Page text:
Oil prices jumped to two-week highs on Tuesday morning, rising on the back of severe outages in Venezuela and the ongoing production cuts from OPEC+.
A devastating electricity blackout swept over Venezuela late last week, crippling daily life for much of the country. PDVSA’s oil exports have been severely disrupted, and while data is scarce, output may have plunged by half to about 500,000 bpd, according to Energy Aspects. “Operations halted at main facilities, reducing output of main synthetic grades and blended Merey to almost zero,” Energy Aspects wrote in a note.
“There’s a vicious circle,” the International Energy Agency’s head Fatih Birol told Bloomberg on the sidelines of the IHS CERAWeek Conference in Houston. “Since the oil isn’t exported, there’s not revenue, since there’s not revenue you cannot invest in infrastructure.”
The big question is how long the outage will last. The U.S. State Department announced the withdrawal of its remaining embassy personnel in Caracas. That could reduce the potential for conflict, since any incursion on American personnel could be used as a pretext for an escalation, possibly even military intervention. However, the withdrawal cuts both ways. Removing American diplomats could get them out of harm’s way, clearing the way for bolder action. Worryingly, U.S. Secretary of State justified the withdrawal by saying that keeping them in Venezuela had become a “constraint” on U.S. policy.
The outages have global implications. Oil prices surged at the start of the week, with WTI jumping above $57 per barrel, and Brent above $67 per barrel.
Meanwhile, the OPEC+ cuts remain in place, and Saudi Arabia has suggested that it would maintain output well below its required levels. As part of the Vienna agreement in December, Saudi Arabia agreed to limit output to 10.3 million barrels per day (mb/d). However, as of March, Saudi officials said that they would only produce 9.8 mb/d. More recently, Saudi Arabia indicated it would maintain the 9.8 mb/d level through April, a sign that even as oil prices inch up, Riyadh would rather err on the side of doing too much rather than too little.
Saudi oil minister Khalid al-Falih also indicated that the OPEC production cuts could remain in place beyond June.
Combined, Venezuela and Saudi Arabia have provided a jolt to the market. “Oil prices are rising for the second day in a row…They are continuing to receive tailwind from yesterday’s announcement by Saudi Arabia that it will significantly restrict oil supply in April,” Commerzbank wrote in a note on Tuesday. “This shows Saudi Arabia’s resolve to keep the oil market balanced by keeping oil supply tight. Additional buoyancy has come from news that the massive power outage in Venezuela, that has been ongoing for five days now, is also hampering the country’s oil exports.”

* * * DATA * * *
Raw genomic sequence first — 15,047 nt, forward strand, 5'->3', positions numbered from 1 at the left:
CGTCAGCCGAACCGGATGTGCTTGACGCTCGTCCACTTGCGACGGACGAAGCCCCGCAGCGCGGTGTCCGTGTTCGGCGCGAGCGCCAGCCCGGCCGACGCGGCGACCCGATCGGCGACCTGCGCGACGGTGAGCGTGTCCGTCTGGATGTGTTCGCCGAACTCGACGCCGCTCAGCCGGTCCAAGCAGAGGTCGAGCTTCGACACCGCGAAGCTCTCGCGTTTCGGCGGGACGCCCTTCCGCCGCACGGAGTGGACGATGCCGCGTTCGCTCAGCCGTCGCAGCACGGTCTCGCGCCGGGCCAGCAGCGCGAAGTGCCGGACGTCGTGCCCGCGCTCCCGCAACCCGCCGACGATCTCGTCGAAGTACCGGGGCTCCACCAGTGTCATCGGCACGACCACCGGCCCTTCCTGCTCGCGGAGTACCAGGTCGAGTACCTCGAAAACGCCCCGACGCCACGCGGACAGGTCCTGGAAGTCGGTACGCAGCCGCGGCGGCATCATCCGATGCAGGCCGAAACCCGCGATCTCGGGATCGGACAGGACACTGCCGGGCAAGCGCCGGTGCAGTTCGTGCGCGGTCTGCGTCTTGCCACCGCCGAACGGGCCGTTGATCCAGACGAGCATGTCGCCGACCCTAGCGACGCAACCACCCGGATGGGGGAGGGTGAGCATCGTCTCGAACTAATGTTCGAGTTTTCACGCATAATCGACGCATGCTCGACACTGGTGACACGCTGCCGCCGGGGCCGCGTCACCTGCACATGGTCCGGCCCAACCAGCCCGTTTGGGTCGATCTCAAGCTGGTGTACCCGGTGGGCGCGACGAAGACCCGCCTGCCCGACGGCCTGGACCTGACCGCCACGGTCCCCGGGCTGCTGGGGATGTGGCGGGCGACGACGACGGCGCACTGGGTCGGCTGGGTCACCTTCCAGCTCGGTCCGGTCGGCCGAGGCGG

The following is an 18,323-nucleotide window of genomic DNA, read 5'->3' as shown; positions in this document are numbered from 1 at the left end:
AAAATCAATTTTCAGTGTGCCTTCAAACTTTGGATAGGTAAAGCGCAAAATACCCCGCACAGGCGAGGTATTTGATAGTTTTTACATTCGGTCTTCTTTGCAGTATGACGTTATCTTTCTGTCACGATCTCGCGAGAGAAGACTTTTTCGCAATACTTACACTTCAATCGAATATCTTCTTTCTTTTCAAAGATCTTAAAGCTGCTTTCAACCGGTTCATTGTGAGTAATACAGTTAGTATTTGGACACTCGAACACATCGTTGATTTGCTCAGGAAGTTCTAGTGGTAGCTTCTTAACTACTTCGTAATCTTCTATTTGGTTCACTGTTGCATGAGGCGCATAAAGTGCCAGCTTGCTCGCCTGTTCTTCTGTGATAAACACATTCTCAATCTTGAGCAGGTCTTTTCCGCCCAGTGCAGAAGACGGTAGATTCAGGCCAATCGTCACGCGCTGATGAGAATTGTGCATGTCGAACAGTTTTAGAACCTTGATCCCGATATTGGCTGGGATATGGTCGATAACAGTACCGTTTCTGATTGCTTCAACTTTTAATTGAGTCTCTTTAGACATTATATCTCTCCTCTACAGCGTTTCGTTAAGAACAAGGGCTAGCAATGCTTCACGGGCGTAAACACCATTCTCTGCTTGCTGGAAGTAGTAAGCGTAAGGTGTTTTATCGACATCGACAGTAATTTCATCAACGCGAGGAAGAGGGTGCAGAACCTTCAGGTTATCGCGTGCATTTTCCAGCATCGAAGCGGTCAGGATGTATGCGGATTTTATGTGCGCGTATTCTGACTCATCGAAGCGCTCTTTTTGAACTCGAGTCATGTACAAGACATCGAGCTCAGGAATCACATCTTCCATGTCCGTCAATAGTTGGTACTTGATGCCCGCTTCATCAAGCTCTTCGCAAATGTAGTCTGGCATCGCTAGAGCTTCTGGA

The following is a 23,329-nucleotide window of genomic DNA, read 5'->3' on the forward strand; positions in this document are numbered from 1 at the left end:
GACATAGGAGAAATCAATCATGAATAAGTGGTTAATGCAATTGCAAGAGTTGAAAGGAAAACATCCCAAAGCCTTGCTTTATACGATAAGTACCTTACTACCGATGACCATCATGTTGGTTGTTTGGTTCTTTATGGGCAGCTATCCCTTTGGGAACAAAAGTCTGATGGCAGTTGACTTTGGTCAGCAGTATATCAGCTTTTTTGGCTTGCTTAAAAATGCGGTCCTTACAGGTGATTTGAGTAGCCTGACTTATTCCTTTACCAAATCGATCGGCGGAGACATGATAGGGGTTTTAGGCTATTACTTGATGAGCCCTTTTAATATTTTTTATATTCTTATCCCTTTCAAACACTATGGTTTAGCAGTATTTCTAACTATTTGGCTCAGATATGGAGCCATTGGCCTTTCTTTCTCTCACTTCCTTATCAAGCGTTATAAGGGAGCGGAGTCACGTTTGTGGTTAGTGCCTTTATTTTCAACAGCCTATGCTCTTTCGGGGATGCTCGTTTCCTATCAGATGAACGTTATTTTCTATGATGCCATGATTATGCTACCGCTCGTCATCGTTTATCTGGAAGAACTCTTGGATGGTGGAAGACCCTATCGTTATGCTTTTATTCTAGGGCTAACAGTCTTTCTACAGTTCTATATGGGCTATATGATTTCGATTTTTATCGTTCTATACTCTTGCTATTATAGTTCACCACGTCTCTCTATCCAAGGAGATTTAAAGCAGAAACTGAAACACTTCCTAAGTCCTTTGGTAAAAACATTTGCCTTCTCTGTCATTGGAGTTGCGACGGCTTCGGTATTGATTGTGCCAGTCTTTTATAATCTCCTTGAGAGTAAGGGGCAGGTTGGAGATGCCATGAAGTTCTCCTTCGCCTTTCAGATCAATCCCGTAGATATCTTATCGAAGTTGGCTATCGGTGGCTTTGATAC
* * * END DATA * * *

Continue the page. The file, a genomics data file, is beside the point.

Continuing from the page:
On top of that, U.S. oil production actually fell slightly in December, an indication that the blistering growth rate could be “taking a breather after a six-month-long streak of all-time highs,” Barclays wrote in a report. The U.S. averaged 11.85 mb/d in December, down roughly 60,000 bpd from November levels. The decline came as a surprise after consecutive months of rapid growth.
It is too early to come to any conclusions, and one month’s worth of data does not indicate a trend, but the collapse of oil prices in November and December may have slowed the trajectory of the U.S. shale patch. Spending cuts and pressure from investors are forcing a lot of companies to curtail their ambitions.
To be sure, ost forecasts still call for another year of massive output growth. The EIA sees production jumping by another 1.4 mb/d. But other analysts said that the spending cuts could result in output undershooting those estimates. “Fundamentally I think supply estimates for the U.S will disappoint,” Ben Dell, managing partner at Kimmeridge, told CNBC.
“We expect production growth to remain relatively soft during H1 19 but pick up pace in the second half,” Barclays said.
In short, there are several factors working in a bullish direction, especially when compared to more pessimistic forecasts from a few months ago. Demand has held steady, defying dire forecasts for an imminent collapse due to a souring economy. The OPEC+ cuts, combined with unexpected outages, are tightening up the market. And while there is a great deal of uncertainty, U.S. shale could potentially slow down.
While inventories have yet to demonstrate a decline following the OPEC+ cuts, the market appears to be tightening up. Next up: Waivers on U.S. sanctions on Iran are a little more than two months away from expiration, which offers another land mine for global supply.